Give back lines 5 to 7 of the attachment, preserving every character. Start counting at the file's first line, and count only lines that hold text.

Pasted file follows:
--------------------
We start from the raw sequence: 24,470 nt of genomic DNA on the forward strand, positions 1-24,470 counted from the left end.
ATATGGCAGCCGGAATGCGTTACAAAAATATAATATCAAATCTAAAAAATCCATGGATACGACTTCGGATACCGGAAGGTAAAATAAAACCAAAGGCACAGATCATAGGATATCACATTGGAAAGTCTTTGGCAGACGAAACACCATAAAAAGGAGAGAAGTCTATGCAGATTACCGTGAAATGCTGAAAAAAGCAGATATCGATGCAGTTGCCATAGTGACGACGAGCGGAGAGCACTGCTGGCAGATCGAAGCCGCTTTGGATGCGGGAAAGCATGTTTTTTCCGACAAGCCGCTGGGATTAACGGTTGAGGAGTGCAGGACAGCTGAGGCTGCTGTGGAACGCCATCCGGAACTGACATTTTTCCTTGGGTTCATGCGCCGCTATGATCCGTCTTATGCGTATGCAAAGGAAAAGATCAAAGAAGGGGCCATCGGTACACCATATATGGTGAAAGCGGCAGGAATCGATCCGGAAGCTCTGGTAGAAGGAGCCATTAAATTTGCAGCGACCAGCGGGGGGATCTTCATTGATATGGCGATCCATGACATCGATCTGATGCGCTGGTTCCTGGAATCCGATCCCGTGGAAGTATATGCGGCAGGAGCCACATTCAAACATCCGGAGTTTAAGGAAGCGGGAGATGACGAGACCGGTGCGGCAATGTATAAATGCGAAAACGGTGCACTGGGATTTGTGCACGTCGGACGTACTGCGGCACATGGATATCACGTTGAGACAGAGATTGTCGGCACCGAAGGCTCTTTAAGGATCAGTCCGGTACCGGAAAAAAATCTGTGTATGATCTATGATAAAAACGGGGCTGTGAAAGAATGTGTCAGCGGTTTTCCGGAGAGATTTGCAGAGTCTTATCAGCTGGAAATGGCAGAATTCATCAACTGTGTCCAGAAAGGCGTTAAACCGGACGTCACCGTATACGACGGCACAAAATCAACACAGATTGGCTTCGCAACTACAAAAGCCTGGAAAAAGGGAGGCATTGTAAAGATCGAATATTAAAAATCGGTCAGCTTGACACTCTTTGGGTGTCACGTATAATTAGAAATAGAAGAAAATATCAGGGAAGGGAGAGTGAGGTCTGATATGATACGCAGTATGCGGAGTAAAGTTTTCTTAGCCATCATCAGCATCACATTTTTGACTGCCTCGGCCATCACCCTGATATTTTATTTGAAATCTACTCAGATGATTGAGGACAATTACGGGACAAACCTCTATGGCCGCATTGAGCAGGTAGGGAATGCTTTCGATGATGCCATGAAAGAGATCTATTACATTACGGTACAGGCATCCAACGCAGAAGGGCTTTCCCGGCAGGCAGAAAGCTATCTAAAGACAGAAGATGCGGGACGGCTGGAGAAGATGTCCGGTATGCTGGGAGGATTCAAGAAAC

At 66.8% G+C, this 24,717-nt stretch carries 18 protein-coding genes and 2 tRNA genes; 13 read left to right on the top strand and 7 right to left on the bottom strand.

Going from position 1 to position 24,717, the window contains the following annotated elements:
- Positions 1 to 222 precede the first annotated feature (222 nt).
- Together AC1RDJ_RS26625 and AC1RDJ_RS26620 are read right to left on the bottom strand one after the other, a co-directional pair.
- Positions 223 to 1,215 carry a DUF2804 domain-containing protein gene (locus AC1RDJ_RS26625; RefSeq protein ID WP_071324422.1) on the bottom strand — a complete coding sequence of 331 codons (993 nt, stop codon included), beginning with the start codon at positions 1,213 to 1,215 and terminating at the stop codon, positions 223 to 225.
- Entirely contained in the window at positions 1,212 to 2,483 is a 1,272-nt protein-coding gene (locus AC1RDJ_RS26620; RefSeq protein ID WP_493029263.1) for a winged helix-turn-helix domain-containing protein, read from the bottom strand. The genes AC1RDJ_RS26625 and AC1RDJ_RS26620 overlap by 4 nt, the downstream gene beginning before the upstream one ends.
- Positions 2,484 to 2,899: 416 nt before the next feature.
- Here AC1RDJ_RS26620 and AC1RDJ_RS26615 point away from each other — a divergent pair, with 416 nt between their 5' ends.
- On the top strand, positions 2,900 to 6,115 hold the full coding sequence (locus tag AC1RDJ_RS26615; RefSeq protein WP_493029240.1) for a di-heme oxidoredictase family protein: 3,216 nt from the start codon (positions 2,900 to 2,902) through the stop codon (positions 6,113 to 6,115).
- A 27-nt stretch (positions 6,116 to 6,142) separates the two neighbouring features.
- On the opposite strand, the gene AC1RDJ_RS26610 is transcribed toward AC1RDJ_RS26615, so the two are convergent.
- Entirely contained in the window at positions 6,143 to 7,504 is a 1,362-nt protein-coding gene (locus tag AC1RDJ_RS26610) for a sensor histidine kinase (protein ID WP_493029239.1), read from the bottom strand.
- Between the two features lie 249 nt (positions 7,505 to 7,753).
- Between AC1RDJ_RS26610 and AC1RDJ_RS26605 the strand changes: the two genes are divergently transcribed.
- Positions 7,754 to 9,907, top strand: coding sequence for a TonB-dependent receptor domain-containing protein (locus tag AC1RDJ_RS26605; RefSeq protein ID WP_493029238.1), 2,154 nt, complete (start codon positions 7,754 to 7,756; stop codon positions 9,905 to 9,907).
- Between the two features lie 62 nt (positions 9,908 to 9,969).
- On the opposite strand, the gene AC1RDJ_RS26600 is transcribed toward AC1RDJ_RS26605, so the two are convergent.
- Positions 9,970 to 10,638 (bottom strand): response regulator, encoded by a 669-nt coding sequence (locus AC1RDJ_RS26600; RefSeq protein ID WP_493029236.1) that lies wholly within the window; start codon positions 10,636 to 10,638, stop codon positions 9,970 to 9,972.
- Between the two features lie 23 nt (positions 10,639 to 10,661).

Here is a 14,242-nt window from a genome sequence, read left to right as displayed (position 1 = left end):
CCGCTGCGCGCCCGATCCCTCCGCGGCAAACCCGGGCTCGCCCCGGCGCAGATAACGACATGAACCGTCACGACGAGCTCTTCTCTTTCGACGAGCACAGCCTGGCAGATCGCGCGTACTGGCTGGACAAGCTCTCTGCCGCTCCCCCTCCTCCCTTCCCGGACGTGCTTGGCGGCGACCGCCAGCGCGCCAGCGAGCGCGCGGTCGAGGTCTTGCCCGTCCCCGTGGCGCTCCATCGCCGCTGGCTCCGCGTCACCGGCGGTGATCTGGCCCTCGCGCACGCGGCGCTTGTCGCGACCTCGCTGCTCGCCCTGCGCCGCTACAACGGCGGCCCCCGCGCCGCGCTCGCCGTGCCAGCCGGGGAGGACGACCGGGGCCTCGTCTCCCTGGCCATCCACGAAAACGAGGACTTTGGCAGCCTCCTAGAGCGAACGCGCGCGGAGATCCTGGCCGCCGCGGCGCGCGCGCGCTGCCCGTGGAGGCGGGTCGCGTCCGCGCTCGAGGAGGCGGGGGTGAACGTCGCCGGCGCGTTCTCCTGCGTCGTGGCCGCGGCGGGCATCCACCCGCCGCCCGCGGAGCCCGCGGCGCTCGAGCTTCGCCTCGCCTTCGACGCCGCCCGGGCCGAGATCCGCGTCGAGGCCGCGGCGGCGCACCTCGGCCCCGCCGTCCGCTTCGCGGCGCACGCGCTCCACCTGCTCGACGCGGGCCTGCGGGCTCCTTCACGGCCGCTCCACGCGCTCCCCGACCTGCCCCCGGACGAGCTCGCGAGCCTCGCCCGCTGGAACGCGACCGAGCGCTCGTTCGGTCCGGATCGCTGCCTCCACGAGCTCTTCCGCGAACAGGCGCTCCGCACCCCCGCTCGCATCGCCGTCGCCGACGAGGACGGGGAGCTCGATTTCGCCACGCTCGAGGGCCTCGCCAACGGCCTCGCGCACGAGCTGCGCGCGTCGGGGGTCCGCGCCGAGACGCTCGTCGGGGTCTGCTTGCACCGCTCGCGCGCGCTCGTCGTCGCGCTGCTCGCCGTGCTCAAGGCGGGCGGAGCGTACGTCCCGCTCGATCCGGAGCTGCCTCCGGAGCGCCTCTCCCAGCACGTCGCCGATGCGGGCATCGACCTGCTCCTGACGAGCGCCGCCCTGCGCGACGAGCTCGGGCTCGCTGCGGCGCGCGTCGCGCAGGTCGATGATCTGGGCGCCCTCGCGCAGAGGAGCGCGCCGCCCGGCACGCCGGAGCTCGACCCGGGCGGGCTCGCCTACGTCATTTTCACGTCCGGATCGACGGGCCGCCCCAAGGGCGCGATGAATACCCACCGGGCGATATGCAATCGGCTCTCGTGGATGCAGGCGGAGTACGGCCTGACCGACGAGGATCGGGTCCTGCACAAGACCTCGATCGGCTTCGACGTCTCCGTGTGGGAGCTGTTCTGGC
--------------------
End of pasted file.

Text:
- Positions 1 to 222 precede the first annotated feature (222 nt).
- Together AC1RDJ_RS26625 and AC1RDJ_RS26620 are read right to left on the bottom strand one after the other, a co-directional pair.
- Positions 223 to 1,215 carry a DUF2804 domain-containing protein gene (locus AC1RDJ_RS26625; RefSeq protein ID WP_071324422.1) on the bottom strand — a complete coding sequence of 331 codons (993 nt, stop codon included), beginning with the start codon at positions 1,213 to 1,215 and terminating at the stop codon, positions 223 to 225.